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Novartis’ $1.2m payment to Trump’s lawyer raises more questions than answers

Published on 10/05/18 at 08:29am

Novartis payment to President Trump’s personal lawyer, Michael Cohen, had seemed fairly odd from the beginning – with many asking the same question, what was the company paying for?

In a statement, it tried to clarify why a payment as large as $1.2 million, up from the $400,000 previously revealed, over the course of the year was made to the lawyer, who has no background in healthcare, and his consultancy firm, Essential Consultants.

The statement read, “With the recent change in administration, Novartis believed that Michael Cohen could advise the company as to how the Trump administration might approach certain US healthcare policy matters, including the Affordable Care Act.”

It then continues to explain that, “In March 2017, Novartis had its first meeting with Michael Cohen under this agreement. Following this initial meeting, Novartis determined that Michael Cohen and Essential Consultants would be unable to provide the services that Novartis had anticipated related to US healthcare policy matters and the decision was taken not to engage further.”

If this is the narrative as it unfolded then this means that Novartis sank $1.2 million in return for one, entirely unproductive meeting but this raises the next question as to why the company didn’t exit the year-long contract with the consultancy after the first meeting?

Novartis suggested that the contract could “only be terminated for cause” – Cohen being unable to provide the services for which he was engaged did not seem to be of sufficient cause for the contract to be broken.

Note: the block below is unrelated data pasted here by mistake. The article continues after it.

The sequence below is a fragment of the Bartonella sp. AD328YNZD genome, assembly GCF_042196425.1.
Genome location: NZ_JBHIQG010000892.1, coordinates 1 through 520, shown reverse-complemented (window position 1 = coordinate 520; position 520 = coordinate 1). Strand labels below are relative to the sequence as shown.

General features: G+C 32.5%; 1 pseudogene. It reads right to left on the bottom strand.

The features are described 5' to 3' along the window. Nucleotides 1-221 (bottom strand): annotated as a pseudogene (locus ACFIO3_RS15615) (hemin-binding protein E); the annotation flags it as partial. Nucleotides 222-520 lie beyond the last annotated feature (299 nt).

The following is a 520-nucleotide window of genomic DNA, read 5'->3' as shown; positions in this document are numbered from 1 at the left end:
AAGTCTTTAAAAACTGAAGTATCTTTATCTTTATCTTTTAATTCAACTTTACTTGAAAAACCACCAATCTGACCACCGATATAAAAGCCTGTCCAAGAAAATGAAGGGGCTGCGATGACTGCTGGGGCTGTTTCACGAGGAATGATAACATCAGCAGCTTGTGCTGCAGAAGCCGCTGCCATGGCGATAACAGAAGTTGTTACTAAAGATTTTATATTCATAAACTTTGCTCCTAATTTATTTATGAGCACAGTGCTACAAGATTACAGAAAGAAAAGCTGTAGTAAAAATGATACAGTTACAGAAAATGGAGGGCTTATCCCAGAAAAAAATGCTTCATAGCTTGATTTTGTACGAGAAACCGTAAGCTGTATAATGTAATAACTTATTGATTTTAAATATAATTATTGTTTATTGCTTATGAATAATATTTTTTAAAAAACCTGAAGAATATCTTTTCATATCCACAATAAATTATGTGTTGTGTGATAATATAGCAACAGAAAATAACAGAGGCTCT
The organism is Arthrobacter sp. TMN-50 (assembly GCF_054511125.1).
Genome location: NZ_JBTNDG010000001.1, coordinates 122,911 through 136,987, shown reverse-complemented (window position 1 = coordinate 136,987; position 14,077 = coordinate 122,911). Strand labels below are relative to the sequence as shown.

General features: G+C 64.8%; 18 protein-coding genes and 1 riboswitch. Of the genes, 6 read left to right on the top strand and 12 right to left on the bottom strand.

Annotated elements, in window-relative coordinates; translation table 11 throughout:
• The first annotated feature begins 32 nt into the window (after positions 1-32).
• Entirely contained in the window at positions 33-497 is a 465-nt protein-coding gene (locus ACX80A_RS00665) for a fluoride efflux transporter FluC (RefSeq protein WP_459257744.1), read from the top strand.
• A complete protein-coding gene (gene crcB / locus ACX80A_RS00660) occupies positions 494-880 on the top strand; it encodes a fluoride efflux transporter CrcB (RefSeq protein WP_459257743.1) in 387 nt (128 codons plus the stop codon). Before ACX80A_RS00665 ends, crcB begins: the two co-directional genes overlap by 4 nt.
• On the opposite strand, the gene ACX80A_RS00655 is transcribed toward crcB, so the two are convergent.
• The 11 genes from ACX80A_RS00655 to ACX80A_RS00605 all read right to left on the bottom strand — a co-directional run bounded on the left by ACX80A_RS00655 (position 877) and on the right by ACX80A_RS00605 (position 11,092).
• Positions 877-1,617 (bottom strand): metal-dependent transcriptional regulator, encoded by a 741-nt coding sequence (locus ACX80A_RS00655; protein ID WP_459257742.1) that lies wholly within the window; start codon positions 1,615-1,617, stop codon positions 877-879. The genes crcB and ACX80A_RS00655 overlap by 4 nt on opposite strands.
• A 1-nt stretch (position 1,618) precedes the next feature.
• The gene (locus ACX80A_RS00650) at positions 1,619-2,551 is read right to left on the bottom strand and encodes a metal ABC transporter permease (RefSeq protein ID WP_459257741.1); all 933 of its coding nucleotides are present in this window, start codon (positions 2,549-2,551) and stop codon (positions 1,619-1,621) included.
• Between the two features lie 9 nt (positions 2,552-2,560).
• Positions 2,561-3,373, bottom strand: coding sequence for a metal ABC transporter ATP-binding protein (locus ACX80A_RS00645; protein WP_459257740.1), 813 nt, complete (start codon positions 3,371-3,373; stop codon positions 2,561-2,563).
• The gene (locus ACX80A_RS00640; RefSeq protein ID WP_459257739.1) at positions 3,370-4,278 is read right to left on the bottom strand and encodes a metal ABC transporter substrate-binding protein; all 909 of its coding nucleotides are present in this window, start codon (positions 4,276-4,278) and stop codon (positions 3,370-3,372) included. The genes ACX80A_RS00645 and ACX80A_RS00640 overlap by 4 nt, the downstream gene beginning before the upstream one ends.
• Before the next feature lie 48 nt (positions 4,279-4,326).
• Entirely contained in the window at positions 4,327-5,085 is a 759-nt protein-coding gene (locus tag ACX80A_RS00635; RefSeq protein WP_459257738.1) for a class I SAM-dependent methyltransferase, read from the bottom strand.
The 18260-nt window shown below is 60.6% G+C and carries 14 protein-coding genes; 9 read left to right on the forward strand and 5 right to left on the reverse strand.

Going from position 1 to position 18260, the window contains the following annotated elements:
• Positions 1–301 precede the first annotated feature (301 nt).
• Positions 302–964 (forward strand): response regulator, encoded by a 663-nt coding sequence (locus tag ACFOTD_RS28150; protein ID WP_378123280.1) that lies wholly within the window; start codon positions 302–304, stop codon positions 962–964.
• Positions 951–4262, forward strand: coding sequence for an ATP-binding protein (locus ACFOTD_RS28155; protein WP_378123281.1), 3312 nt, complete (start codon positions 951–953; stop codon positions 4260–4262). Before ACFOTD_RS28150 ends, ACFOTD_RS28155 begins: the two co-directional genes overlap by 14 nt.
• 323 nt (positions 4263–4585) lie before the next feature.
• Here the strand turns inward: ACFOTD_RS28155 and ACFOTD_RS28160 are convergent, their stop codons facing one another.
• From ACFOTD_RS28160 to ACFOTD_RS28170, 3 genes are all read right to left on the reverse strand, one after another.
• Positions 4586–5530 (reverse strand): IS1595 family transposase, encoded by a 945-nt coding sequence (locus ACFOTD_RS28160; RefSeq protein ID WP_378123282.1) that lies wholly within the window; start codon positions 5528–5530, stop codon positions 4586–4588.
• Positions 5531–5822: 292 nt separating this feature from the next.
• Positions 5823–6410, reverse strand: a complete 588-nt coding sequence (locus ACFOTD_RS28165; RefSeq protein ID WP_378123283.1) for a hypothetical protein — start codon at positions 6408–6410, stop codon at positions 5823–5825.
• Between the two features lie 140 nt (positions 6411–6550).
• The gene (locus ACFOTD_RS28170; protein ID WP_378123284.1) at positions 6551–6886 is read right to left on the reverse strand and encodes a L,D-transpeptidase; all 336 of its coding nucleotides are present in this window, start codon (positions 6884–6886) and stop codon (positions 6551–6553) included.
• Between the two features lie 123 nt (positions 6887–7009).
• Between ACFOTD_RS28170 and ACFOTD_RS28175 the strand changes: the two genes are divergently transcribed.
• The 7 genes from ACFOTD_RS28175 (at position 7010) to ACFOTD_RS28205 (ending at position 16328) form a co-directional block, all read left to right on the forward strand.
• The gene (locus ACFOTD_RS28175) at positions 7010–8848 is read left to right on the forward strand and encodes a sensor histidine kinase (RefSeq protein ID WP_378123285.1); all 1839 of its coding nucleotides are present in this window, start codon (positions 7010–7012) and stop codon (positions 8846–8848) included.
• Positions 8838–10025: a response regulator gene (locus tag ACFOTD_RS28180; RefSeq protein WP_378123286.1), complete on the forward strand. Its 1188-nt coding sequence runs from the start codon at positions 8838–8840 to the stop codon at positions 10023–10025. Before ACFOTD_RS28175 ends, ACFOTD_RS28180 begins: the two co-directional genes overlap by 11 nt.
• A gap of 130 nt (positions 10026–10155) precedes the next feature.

A possible explanation for this has been offered by an employee of Novartis, via STAT, who suggested that Novartis did not want to potentially “anger” the President by cancelling the contract early.

If this is the case then shareholders in the company will be reasonably interested to know why sufficient background wasn’t done on Cohen to determine whether he could offer the services promised before entering into a lengthy and expensive contract.

One question Novartis clearly isn’t too happy to be asked is regarding, current CEO, Vas Narasimhan’s meeting with Trump at Davos: “Contrary to recent media reports, this agreement was also in no way related to the group dinner Narasimhan had at the World Economic Forum in Davos with President Trump and 15 Europe based industry leaders. Suggestions to the contrary clearly misrepresent the facts and can only be intended to further personal or political agendas as to which Novartis should not be a part.”

As much as Novartis would like this story to be put to bed by the statement, there are just too many question marks left to be answered for that to be likely the case.

Though, in regards to Robert Mueller’s investigation into the payments, it has played its part and provided all the information requested of it so does not anticipate have to be drawn into the case any further.

Ben Hargreaves

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